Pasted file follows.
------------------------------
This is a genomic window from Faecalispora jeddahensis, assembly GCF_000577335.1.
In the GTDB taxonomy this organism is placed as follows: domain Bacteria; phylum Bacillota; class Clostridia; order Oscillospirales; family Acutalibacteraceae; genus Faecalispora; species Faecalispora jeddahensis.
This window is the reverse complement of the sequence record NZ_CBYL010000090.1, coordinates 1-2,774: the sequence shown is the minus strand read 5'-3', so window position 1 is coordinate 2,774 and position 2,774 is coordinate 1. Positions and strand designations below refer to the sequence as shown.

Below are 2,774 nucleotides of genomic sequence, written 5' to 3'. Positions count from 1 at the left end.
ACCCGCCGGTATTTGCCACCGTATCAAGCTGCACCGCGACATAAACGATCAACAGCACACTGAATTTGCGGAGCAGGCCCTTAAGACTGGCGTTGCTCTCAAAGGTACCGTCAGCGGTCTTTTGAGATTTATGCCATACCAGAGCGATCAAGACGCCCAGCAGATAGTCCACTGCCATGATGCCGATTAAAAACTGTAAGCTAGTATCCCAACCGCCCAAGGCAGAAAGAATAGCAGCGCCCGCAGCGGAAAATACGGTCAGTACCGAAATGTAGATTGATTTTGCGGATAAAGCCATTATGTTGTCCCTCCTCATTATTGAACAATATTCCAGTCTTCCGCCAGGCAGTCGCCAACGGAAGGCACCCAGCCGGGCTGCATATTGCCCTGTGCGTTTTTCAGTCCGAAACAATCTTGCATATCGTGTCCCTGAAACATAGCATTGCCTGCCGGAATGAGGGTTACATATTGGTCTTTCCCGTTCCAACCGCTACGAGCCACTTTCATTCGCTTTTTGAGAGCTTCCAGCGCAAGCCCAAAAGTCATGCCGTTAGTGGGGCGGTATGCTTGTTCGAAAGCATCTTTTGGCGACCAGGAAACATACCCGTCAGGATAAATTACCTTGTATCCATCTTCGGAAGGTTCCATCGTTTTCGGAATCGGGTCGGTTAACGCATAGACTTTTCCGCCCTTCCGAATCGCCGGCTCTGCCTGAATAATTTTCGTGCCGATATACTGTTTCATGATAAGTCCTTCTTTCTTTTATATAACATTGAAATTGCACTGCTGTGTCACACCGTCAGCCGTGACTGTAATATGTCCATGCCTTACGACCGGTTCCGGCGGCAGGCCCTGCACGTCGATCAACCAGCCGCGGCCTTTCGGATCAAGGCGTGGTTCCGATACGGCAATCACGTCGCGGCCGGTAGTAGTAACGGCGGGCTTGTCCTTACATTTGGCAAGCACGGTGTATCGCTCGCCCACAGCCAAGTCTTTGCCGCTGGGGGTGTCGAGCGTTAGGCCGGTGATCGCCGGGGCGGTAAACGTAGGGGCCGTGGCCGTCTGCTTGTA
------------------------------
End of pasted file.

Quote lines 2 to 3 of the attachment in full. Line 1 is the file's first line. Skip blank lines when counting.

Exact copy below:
In the GTDB taxonomy this organism is placed as follows: domain Bacteria; phylum Bacillota; class Clostridia; order Oscillospirales; family Acutalibacteraceae; genus Faecalispora; species Faecalispora jeddahensis.
This window is the reverse complement of the sequence record NZ_CBYL010000090.1, coordinates 1-2,774: the sequence shown is the minus strand read 5'-3', so window position 1 is coordinate 2,774 and position 2,774 is coordinate 1. Positions and strand designations below refer to the sequence as shown.